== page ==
• What is Elder Abuse according to California Law?
  • March 23, 2011 | Author: Rivers J. Morrell
  • Law Firm: The Law Firm of Rivers J. Morrell III A Professional Corporation - Mission Viejo Office
  • Elder Abuse defined by California law

    There are a number of state statutes that address this issue.  There is physical, mental, emotional, and financial abuse.  At first glance, we generally think that elder abuse is only related to physical abuse.  However, there are a number of laws that address different kinds of abuse, including mental, emotional and financial.  By statute, an elder is someone who is over the age of 65.  However, some of the applicable statutes also cover disabled dependents who are much younger.

    California Welfare and Institutions Code § 15657

    When the abuse is physical and/or from neglect, then California Welfare and Institutions Code § 15657 allows for the recovery of attorneys fees, and costs, if the other person is guilty of recklessness, malice or fraud.  Generally in civil cases for neglect or physical injuries, one is not entitled to recover attorneys fees and costs.  Therefore, this statute adds extra recovery for the abused plaintiff, and serves to punish the abuser with the hopes of discouraging this kind of behavior.  In addition, if there is a death involved caused by the abuse, there are additional damages that one can recover, as noted in Welfare and Institutions Code §15657(b).

    Some examples of Physical and Emotional Elder Abuse under California Welfare and Institutions Code are as follows:

    1. Physical Assault.
    2. Unreasonable physical restraint.
    3. Excessive or prolonged deprivation of water or food.
    4. Sexual Assault.
    5. The failure to provide or assist in clothing or shelter/housing.
    6. Failure to provide medical care or personal hygiene.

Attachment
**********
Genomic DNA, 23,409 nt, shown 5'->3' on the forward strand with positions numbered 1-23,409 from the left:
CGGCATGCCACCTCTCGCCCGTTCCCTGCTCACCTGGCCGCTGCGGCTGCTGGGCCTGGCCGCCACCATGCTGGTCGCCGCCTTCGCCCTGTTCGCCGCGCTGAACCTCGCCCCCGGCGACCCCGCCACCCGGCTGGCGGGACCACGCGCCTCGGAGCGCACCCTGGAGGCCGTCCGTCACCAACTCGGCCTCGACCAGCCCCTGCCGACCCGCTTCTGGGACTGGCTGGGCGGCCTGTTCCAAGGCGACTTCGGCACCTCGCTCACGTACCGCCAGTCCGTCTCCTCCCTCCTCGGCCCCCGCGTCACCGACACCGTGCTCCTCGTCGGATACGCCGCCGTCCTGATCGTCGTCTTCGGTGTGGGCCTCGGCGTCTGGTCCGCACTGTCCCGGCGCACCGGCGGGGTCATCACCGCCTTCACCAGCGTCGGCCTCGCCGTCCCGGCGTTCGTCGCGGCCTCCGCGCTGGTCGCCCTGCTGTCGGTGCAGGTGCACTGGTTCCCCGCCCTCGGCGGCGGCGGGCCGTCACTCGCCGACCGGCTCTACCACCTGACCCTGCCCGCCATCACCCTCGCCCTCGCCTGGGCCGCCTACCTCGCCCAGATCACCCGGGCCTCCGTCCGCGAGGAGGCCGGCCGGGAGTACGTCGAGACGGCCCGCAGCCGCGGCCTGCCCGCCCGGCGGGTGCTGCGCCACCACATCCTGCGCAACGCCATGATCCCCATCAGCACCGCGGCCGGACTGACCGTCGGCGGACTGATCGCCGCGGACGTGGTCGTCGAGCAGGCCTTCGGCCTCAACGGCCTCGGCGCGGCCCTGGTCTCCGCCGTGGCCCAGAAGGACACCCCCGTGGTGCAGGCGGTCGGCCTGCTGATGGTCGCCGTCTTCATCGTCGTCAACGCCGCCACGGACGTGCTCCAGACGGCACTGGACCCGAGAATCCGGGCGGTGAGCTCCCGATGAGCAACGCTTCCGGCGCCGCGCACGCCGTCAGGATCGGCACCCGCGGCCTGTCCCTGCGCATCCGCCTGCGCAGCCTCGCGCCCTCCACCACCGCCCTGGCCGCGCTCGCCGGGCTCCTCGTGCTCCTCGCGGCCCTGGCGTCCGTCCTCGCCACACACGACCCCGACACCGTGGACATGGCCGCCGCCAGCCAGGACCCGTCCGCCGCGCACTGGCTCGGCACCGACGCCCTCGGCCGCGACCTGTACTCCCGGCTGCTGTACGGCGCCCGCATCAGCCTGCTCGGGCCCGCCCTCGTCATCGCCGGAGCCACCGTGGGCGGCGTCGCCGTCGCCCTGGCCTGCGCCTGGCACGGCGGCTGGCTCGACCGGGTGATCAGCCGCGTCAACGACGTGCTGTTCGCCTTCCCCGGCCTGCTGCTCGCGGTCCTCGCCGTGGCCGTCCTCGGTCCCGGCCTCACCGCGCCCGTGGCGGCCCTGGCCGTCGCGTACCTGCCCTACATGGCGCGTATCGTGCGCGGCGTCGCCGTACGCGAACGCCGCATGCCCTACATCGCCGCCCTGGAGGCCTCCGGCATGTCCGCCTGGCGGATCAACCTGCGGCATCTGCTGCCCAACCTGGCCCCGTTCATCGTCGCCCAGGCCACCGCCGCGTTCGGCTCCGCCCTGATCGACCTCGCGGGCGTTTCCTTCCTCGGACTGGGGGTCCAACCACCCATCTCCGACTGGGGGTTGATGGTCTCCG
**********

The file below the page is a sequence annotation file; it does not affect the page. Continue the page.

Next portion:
7. Failure to prevent dehydration or malnutrition.
    8. Withholding of emotional support.
    9. Verbally assaulting, threatening and/or intimidating.

    10.Excessive confinement.

    California Civil Code §3345 and Probate Code §859

    There can be many physical signs that are indicative of this kind of abuse, and often it is just a matter of taking a look at the elderly person and seeing how they are doing.  If they are not doing well, then it is important to look behind and beyond the person. If the abuse is financial in nature, then we will be looking at Civil Code §3345 and Probate Code §859.  These code sections allow for the recovery of double and triple damages.  Again the purpose of these statutes is to punish the abuser and set an example for the public at large, and to show that we will not tolerate this kind of abuse against the elderly. Again, attorneys fees are recoverable, under Welfare and Institutions Code §15657.30.

    Financial Elder Abuse in California

    Financial Elder Abuse can take many forms, some of which are not obvious at first.  In general it is the theft or embezzlement of money or other property.  It includes the manipulation of an elder causing him/her to turn their money over to another.  This can occur in such activities as door to door salesmen, telemarketing, charitable donations, investments, funeral and cemeteries, internet, home repair, predatory lending, estate planning, etc.

    It is also a crime to commit Elder Abuse.  California Penal Code § 368 provides, in part, as follows:

    “Any person who knows or reasonably should know that a person is an elder or dependent adult and who, under circumstances or conditions likely to produce great bodily hare or death, willfully causes or permits any elder or dependent adult to suffer, or inflicts thereon unjustifiable physical pain or mental suffering, or having the care or custody of any elder or dependent adult, willfully causes or permits the person or health of the elder or dependent adult to be injured or willfully causes or permits the elder or dependent adult to be placed in a situation in which his or her person or health is endangered, is punishable by imprisonment in a county jail not exceeding one year ...”
    If the victim suffers great bodily injury, then the defendant/abuser can receive an additional term of 3 years in state prison if the victim is under age 70, and if the victim is over 70, then the additional prison terms is 5 years...There are a number of additional statutes, and many cases that specifically address elder abuse.